Last weekend I had the pleasure of accompanying a friend of mine to see her husband portray Victor Fleming in BrightSide Theatre’s production of Moonlight and Magnolias.
Originally I wasn’t going to write a review for this particular production because I was under the belief that this coming weekend was closing weekend. However, in finding out that mid-Sept was set as the closing weekend… well why not?
So let’s go with the quick:
Set Design: LOVE
Do you really need anymore? Oh very well.
The summary of Moonlight and Magnolias from Dramatists Play Services Inc:
1939 Hollywood is abuzz. Legendary producer David O. Selznick has shut down produc-tion of his new epic, Gone with the Wind, a film adaptation of Margaret Mitchell’s novel. The screenplay, you see, just doesn’t work. So what’s an all-powerful movie mogul to do? While fending off the film’s stars, gossip columnists and his own father-in-law, Selznick sends a car for famed screenwriter Ben Hecht and pulls formidable director Victor Fleming from the set of The Wizard of Oz. Summoning both to his office, he locks the doors, closes the shades, and on a diet of bananas and peanuts, the three men labor over five days to fashion a screenplay that will become the blueprint for one of the most successful and beloved films of all time
In all honesty there is nothing more to say except that each of the four individual actors did a fantastic job in their characters and balancing the chemistry between the four of them.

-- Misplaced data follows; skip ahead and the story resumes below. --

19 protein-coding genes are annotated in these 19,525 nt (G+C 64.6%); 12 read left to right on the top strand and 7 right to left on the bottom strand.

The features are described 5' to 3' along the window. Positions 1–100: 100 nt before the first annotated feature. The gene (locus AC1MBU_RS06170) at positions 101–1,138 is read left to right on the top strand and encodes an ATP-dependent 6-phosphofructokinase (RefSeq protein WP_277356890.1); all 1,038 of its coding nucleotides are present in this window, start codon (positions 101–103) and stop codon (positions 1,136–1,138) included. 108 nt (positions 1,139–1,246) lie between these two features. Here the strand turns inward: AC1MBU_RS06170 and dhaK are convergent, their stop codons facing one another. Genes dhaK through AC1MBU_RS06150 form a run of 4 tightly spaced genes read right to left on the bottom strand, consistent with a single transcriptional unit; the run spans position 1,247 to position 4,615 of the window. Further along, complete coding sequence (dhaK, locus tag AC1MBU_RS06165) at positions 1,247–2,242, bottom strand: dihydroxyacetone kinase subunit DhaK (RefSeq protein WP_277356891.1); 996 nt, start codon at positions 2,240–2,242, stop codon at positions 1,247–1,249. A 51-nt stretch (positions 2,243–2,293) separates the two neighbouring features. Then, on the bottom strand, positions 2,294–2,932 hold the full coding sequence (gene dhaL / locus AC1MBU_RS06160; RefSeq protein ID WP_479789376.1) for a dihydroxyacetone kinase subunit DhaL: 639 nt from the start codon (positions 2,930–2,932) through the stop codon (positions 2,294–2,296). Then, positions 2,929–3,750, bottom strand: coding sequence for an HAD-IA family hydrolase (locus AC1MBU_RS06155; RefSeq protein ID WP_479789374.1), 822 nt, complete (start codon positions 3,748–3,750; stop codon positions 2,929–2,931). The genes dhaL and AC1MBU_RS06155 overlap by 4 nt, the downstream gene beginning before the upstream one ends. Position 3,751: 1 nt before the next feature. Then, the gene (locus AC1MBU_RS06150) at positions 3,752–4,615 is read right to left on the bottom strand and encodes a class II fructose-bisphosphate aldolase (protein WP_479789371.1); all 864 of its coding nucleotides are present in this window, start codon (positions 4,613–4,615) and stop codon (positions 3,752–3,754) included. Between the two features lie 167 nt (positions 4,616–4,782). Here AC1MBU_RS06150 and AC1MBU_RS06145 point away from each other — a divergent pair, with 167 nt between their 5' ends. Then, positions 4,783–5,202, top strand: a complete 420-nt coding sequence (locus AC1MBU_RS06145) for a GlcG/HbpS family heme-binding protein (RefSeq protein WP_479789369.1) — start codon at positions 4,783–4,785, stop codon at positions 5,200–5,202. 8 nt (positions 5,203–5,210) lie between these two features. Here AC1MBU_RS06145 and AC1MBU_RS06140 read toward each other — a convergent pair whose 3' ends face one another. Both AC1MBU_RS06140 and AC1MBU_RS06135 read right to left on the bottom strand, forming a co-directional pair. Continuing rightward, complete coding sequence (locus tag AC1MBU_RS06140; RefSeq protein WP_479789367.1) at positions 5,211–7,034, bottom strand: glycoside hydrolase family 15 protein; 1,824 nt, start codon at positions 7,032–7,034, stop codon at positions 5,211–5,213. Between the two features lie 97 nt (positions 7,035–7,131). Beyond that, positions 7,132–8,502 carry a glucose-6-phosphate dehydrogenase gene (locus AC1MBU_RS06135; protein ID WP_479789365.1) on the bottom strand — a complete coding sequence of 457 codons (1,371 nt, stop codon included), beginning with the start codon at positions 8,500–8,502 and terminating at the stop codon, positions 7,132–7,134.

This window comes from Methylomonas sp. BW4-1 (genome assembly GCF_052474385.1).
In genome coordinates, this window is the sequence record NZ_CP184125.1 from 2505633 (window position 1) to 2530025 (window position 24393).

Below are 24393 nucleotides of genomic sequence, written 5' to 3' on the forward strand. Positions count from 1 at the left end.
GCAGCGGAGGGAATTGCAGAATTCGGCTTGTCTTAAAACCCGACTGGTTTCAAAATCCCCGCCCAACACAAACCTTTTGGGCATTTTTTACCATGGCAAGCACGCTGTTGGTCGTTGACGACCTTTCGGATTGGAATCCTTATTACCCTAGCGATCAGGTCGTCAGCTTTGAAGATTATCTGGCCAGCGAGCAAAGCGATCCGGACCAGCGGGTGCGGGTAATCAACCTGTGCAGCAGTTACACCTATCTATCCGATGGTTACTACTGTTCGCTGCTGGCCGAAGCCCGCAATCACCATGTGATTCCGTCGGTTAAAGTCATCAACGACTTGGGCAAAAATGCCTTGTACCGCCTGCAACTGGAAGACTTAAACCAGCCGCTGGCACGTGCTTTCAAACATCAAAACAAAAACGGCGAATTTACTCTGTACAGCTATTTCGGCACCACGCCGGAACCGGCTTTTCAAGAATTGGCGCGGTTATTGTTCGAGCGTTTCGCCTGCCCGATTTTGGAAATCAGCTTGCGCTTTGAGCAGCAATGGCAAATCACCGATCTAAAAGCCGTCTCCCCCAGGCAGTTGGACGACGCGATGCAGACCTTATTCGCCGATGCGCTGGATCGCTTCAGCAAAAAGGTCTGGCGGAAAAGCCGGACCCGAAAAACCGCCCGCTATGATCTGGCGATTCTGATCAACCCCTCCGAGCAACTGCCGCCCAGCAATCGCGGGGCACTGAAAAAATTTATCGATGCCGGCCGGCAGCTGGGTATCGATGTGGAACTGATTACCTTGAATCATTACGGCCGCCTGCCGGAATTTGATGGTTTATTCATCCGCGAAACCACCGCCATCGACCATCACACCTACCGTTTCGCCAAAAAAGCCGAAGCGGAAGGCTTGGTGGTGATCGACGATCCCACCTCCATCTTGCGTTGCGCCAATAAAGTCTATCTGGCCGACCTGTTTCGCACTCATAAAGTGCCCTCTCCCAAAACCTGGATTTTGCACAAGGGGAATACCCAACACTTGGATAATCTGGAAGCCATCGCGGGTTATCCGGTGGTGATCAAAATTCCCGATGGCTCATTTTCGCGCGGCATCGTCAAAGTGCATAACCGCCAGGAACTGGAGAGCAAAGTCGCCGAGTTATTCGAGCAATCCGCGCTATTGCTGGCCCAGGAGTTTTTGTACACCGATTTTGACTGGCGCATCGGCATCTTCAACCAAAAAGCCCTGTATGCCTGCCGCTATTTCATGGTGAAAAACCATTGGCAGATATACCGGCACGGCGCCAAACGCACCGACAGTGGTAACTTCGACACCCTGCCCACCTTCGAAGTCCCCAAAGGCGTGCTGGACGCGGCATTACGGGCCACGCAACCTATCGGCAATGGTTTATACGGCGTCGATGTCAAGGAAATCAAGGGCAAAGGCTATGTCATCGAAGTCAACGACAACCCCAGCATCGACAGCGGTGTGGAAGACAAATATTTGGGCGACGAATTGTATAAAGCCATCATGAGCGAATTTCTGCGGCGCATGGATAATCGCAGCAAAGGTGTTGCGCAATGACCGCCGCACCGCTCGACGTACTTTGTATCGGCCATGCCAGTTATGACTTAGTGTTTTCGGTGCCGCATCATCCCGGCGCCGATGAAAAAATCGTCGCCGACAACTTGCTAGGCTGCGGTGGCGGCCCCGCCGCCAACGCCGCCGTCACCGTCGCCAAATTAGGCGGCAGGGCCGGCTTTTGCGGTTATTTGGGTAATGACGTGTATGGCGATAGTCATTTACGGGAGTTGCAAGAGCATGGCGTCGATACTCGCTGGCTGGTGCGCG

We have the Producer of Gone With the Wind (David O Selznick) portrayed to hilarious perfection by Michael T Black, who looked equally comfortable portray ing a hard pushing high executive as well as Scarlett O’Hara.
Balanced with the more centered (well as centered as a show could be all things considered) Tin Penavic who portrayed the stitch writer: Ben Hecht. Who has never read the book and was tasked with the heculean task of rewriting the screenplay.
Completing this hilarious trifecta of entertainment and hilarity of the week stuck in the office together is your “man’s man director” of Victor Fleming, portrayed by Jeff Gamlin… who throughout the first scene exuded the strength and arrogance of his character only to find him in the throes of childbirth (Victor Fleming attempt at portraying Melanie Hamilton) and dancing around in childlike glee as Prissy.
Once in a while, the audience would have the pleasure of seeing Selznick’s secretary – Miss Poppenghul – as portrayed by Linda Cunningham, whether it is to delivery the latest batch of nuts or bananas… or letting her employer know that his overbearing father-in-law was on the line.
The directing was spot on (Greg Kolack), in balancing the egos of three gentlemen (character-wise) in their prime and pushing the envelope in the hilarity that ensues, whether it was crawling around for food or slapping each other around a la The Three Stooges… this is a must see for anyone and everyone.
I came into seeing this production without any expectations nor knowing what the production was about (as I have a habit of reading up anything and everything about a production before viewing) and walked out not only enjoying the production, but wanting to see it again.
With two more weekends on the horizon I highly recommend a stop, because this is one gem that cannot be missed.